While Obama gets wide berth among his admirers, such divine declarations are the reason some supporters worry whether too heavy a burden has been placed on his shoulders.
"I don't want us to put it all on his back," said Ruby Steele, a nurse from Belleville, Ill., who came to see Obama speak at a Downstate town meeting. "Just be a good and decent man and do a good job. That's enough to ask of him.
"He was a long time coming, but I don't want us to look at him as our savior," she added. "We have to save ourselves."
But lofty expectations followed Obama to Washington. Rep. John Lewis (D-Ga.), an icon of the civil rights movement, offered this assessment before Obama had even arrived in the Senate: "The whole climate will change when this young man walks through the door."
Now, nearly six months after Obama was sworn into office, he laughs at the prediction, saying, "I don't think my colleagues woke up and said, `Oh, there's this black guy there, we better change our behavior.'"
While there is little evidence that Obama has altered the climate of the Senate, his presence offers a voice that has been missing since Carol Moseley Braun lost her bid for re-election in 1998 and left Washington after serving one term.
Rather, he has seamlessly become part of the exclusive club.
While Obama has been selective about the ways he discusses race, Democratic leaders in the Senate have been eager to capitalize on the rarity of having a black member in their ranks. Several times they have called on Obama to speak out.
In January, Bush suggested that Social Security reform should be particularly appealing to African-Americans because they do not live as long and might want to invest part of their Social Security taxes in private accounts. It took Obama six weeks to denounce the comment, and even then it was at the urging of Democratic leaders.
On issues ranging from the confirmation of judicial appointees to the Senate apologizing for refusing to pass anti-lynching laws despite the urging of seven presidents, Obama has joined the chorus but has purposely refrained from being a leading voice. He doesn't want to be seen as the black conscience of the Senate.
"The fact that I am--deservedly or not--a celebrity plays more of a role in the Senate leadership being interested in me participating in these events than the fact that I'm African-American," Obama said. "I receive a lot of attention. That is one form of currency in politics, and I think that people have been interested in seeing how that celebrity can help bring focus to the issues they were trying to highlight."
Sen. Christopher Dodd (D-Conn.), an advocate for civil rights during his four terms in office, said senators would not typecast Obama because of his race and that he will be known for much more than merely being a rare black senator.
"His contribution is not about a racial one," Dodd said. "He's a far more complicated individual, and I say that in a complimentary way."
One afternoon, as members of the Congressional Black Caucus left the White House after meeting with the president, a dozen or so reporters waited outside the West Wing.
The officials, all Democrats, had been at odds with Bush since the bitterly contested 2000 election. So the fact that the two sides had come together was a development caucus leaders were eager to discuss.
Those, however, were not the only questions.
"Where's Obama? Where's Obama?" asked April Ryan, the White House correspondent for American Urban Radio Networks. "Where's Obama?"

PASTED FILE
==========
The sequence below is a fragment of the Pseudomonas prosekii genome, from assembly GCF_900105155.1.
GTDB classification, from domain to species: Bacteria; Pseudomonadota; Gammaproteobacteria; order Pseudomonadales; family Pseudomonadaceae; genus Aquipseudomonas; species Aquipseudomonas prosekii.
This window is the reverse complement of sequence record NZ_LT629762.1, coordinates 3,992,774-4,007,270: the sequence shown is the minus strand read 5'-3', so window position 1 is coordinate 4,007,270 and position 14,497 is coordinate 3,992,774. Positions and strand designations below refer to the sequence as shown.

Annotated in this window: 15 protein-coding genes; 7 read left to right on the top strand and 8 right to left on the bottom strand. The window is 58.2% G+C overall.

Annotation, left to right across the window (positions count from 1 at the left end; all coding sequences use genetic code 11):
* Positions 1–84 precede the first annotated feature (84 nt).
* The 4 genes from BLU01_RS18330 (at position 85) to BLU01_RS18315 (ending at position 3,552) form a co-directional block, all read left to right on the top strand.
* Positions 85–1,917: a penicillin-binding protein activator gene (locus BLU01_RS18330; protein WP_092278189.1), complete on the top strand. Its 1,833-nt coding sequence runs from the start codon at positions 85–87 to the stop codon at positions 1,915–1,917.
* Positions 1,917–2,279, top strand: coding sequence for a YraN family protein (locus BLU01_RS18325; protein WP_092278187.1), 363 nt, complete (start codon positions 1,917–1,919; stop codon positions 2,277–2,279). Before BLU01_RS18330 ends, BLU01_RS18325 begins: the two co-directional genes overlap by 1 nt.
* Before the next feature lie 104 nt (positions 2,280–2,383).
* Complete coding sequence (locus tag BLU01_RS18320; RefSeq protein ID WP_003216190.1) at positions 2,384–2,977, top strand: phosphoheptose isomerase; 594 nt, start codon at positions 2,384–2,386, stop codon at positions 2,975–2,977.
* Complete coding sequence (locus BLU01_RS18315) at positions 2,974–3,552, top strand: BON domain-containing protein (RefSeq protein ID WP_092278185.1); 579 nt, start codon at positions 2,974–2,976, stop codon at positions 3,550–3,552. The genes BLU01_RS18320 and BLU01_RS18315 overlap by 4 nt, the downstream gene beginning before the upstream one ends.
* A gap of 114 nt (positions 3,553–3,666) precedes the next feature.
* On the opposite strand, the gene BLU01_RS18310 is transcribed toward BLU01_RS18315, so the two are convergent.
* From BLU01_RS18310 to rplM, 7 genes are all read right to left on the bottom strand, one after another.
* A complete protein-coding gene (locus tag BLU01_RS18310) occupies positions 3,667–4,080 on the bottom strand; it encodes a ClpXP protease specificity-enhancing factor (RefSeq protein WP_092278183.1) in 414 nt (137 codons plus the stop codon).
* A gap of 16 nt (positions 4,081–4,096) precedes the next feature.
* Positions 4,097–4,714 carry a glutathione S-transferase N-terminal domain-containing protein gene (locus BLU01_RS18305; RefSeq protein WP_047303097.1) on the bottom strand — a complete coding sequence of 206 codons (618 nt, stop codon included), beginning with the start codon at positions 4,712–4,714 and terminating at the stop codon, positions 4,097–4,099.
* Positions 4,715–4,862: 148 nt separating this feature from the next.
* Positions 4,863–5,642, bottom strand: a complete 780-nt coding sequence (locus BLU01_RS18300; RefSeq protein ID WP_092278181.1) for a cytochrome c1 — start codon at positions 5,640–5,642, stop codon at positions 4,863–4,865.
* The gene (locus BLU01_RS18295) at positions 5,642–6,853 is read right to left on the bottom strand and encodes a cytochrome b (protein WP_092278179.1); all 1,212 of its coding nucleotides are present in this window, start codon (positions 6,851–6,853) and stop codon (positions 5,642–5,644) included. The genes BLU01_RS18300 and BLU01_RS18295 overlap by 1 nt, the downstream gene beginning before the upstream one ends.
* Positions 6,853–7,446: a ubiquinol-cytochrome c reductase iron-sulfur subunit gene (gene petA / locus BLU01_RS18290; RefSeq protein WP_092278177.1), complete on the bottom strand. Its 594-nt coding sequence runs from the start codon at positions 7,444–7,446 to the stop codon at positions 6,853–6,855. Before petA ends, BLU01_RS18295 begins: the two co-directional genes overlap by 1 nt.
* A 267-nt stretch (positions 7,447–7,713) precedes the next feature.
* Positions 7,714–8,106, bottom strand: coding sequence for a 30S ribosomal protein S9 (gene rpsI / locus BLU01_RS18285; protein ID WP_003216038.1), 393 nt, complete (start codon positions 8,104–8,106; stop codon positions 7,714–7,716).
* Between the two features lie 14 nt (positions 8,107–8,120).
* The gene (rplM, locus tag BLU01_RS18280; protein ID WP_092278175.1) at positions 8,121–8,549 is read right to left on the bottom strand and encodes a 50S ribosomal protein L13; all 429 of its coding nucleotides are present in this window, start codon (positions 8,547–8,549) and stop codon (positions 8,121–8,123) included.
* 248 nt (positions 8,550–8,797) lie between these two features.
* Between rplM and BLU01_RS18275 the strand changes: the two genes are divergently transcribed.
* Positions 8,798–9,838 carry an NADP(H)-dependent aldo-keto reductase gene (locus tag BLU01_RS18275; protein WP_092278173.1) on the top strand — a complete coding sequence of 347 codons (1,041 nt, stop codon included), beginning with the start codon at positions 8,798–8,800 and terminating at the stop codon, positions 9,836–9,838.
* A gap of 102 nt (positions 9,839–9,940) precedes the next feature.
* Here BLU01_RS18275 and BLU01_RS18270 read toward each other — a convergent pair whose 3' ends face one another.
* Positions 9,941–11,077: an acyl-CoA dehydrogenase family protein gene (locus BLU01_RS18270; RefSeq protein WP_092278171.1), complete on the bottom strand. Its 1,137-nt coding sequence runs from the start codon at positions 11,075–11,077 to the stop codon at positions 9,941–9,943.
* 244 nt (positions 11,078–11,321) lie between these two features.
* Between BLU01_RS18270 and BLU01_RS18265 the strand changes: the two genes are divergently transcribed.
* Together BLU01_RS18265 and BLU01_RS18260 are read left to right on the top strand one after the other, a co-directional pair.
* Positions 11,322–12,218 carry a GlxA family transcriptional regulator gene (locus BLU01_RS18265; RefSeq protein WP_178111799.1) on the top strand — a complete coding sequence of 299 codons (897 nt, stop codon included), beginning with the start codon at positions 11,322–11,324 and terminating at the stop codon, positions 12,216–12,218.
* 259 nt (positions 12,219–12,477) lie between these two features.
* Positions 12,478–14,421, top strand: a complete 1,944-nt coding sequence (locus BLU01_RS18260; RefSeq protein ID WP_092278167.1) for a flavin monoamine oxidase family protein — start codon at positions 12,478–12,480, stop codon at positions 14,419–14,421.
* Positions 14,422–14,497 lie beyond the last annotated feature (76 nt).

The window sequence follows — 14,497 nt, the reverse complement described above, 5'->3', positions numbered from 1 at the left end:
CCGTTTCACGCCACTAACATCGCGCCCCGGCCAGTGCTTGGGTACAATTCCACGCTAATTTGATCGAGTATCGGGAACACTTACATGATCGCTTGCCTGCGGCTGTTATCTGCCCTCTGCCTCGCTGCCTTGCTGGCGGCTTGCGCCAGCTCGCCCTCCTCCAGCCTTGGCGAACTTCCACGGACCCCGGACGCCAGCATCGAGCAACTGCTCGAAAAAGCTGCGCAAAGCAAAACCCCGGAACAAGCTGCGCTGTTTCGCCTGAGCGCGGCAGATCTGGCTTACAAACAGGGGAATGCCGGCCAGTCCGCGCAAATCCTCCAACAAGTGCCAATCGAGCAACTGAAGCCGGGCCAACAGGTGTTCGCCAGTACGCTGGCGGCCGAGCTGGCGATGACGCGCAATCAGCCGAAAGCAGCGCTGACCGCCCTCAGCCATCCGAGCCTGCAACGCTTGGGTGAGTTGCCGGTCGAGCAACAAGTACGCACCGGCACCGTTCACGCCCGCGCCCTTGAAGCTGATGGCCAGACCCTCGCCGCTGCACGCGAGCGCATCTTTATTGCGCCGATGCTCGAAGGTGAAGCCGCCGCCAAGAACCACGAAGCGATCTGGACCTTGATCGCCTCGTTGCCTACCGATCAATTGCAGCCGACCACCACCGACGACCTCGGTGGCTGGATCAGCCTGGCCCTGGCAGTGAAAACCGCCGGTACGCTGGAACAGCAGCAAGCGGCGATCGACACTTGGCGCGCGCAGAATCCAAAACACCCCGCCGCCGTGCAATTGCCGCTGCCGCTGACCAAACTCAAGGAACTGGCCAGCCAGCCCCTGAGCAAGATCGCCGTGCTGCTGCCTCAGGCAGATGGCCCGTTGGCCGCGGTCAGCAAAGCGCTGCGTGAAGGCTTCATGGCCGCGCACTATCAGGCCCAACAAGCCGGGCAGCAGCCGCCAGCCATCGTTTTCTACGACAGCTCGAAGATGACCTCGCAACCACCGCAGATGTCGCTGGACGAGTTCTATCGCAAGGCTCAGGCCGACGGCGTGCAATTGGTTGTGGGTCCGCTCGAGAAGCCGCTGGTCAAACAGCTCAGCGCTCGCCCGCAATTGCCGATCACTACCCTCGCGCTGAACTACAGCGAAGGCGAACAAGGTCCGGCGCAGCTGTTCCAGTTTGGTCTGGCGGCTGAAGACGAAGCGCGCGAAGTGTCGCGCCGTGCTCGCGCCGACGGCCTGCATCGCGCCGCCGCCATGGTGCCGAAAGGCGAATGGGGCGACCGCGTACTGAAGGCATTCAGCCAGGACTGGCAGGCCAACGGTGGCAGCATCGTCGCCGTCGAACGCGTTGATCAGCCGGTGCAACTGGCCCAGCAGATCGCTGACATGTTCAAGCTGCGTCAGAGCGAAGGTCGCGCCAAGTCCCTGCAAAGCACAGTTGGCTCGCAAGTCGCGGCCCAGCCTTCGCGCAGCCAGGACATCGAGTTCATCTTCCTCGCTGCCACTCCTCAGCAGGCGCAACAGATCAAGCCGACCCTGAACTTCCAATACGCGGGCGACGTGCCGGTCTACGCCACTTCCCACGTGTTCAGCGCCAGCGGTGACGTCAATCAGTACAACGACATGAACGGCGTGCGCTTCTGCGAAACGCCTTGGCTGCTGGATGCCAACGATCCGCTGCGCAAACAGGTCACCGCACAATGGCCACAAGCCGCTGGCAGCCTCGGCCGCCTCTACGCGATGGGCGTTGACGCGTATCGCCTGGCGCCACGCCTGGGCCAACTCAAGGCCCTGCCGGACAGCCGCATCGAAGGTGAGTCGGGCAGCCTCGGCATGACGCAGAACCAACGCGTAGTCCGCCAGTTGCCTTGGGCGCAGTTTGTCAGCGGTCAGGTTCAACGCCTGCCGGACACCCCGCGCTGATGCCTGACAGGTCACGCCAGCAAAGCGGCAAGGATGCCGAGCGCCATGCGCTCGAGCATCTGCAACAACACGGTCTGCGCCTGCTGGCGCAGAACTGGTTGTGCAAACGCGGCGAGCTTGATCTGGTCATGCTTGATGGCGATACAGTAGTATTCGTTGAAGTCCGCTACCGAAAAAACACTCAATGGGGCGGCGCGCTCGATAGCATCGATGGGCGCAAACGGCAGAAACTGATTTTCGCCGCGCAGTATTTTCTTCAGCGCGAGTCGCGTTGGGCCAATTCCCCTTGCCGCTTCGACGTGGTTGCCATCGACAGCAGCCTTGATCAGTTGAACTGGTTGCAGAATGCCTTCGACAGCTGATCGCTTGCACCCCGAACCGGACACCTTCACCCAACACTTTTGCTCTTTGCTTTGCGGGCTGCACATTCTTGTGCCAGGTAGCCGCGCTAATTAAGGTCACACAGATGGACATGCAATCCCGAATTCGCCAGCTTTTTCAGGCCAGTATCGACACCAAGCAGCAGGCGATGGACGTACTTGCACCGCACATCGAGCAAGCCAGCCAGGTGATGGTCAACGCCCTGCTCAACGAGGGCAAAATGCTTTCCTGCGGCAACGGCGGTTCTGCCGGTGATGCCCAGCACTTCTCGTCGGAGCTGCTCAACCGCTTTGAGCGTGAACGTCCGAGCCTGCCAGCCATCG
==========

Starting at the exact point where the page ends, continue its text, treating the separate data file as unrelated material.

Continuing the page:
Slowly, a hand rose. There he was, in the back, far from the microphones and the cameras. As the only senator in the caucus, Obama often keeps his distance, which aides say is out of both deference and preference.
Some members and their advisers quietly complain that Obama has taken far less interest in the Congressional Black Caucus than they had hoped. He has done little to raise the group's visibility. And several of his moderate votes in the Senate--on judicial nominations among other topics--have been the subject of concern.
"If we have any differences with each other, we're going to talk about them and we're going to work them out," said Rep. Maxine Waters (D-Calif.). "What we're not going to do is drag them out through the newspaper. He'd have to do a lot of wrong for us to be upset."
Still, Obama's office is sensitive to any suggestion of rifts.
One week after a front-page headline in The Hill, a newspaper in the capital, declared a minor discord between the senator and the Black Caucus, Obama took a very public, and rare, stance on a racial matter. His action, aides say, was unrelated to any reports of discord or suggestions that he has been too quiet on racial issues.
The night before a confirmation hearing in front of the Senate Foreign Relations Committee, Obama's staff learned that a high-level nominee to the State Department allegedly had made derogatory comments in 1987 about the work ethic of blacks.
After a debate among some top advisers, Obama took a stand. He relentlessly questioned Henrietta Holsman Fore, currently the director of the U.S. Mint. Unsatisfied by her answers, Obama has held up her confirmation.
He suggested that Fore appear before the Congressional Black Caucus to answer questions--a curious move considering it is the role of the Senate, not the House, to oversee confirmations. No groups or other senators have joined the protest.
When asked whether this was the type of thing that he wanted to spend his political capital doing, Obama quickly replied: "No, no, but it is not something you can ignore."
"I'm not somebody who uses race to score political points--quite the opposite," he added in an interview, walking away from the hearing room on a recent morning. "I would hope that it wouldn't just be something that I would do because I'm black, I would hope that any senator in my position would do the same thing."
With that, he arrived in his office, where a portrait of Abraham Lincoln hangs on the wall. It was time to tend to the other business of the Senate.Copyright © 2015, Los Angeles Times